Dylan, one of our most wiley artists, feinted left and cut right, escaping his fate and delving into a deep well of folk/Americana, revamping it with electric instruments and an outlook shaped by what he called “medicine.” (“Drugs are bad for you, but medicine–beer, wine, dope, opium, acid–that’s good for almost everybody.” Subsequently, everybody did get stoned.) Until 1975, the only hints of what happened in Woodstock (which is more or less a sleepy Catskills town, despite its ties to the gigantic Woodstock Festival), emerged in The Band’s magnificent album “Music from Big Pink” and a few stray live Dylan performances where tunes like “Nothing was Delivered” and “Down in the Flood” emerged. There were, however, so many bootleg copies of the music floating around that Columbia Records finally talked Dylan and The Band into releasing “The Basement Tapes,” which still sound pretty damned good on a warm summer night…with a little medicine.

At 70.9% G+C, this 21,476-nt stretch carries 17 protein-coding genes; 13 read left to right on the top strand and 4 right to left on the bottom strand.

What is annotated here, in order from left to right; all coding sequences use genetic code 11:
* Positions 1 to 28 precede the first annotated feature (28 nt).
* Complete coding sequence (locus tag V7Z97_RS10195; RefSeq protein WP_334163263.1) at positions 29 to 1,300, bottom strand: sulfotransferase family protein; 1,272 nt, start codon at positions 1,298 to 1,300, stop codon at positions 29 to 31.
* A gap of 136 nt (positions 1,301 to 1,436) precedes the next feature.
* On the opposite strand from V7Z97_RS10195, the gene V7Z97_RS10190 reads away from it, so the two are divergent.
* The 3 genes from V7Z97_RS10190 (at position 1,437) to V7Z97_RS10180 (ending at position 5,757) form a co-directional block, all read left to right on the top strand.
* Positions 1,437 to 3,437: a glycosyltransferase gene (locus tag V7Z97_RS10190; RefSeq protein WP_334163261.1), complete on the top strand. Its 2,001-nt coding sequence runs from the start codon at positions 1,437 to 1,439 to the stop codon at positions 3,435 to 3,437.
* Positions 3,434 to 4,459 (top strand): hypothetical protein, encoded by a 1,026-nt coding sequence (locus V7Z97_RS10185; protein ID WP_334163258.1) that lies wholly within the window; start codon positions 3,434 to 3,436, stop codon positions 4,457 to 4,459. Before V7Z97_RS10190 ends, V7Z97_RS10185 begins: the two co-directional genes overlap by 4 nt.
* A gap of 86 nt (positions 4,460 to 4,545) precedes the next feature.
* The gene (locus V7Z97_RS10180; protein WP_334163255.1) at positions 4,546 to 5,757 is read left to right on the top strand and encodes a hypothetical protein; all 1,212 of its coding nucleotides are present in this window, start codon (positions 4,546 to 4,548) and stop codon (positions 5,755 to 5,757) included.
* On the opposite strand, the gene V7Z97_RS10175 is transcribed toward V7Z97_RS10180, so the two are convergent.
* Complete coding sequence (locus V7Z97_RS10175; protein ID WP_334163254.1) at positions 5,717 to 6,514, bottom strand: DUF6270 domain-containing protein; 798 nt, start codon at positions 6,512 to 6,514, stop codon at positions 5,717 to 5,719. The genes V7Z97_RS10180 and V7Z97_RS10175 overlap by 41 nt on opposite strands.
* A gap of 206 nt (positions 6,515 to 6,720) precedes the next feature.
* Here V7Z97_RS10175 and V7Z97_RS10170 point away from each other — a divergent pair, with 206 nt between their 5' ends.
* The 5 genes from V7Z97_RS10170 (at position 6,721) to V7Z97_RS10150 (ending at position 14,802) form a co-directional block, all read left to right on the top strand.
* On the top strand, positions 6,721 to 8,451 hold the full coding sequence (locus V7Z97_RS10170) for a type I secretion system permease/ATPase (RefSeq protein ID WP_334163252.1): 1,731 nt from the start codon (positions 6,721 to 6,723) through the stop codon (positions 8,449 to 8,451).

Marcus drew a connection between the strange, antique but forward-looking music that came from that session–which could arguably be seen as the genesis of both country rock and alt rock–and the supremely odd, little known music of Dock Boggs, Charley Patton, and Appalachin murder ballads–a music both blessed and damned.

These themes have stuck with me and, I think, carried through to a number of my plays–“Malaria,” “Farmhouse,” “Bombardment”–but especially to the two “music plays” I’ve written: “Lost Wavelengths” (a piece about outsider musicians done at JAW in 2006 and winner of the Oregon Book Award last year) and “Bluer Than Midnight” (a piece about the Civil Rights Movement, the Blues, and the Afterlife, written last year and yet to have a public reading…I’m waiting to hear back reactions from a number of friends and colleagues who are reading the piece–you know who you are–but an earlier draft was well received in Portland Center Stage’s late, great PlayGroup playwrights workshop). After the JAW reading of “Lost Wavelengths,” a fellow playwright clapped me on the shoulder, laughed, and said, “What are you? An audiophile?” I’ve never thought of myself that way, but I said, “I guess I am now.”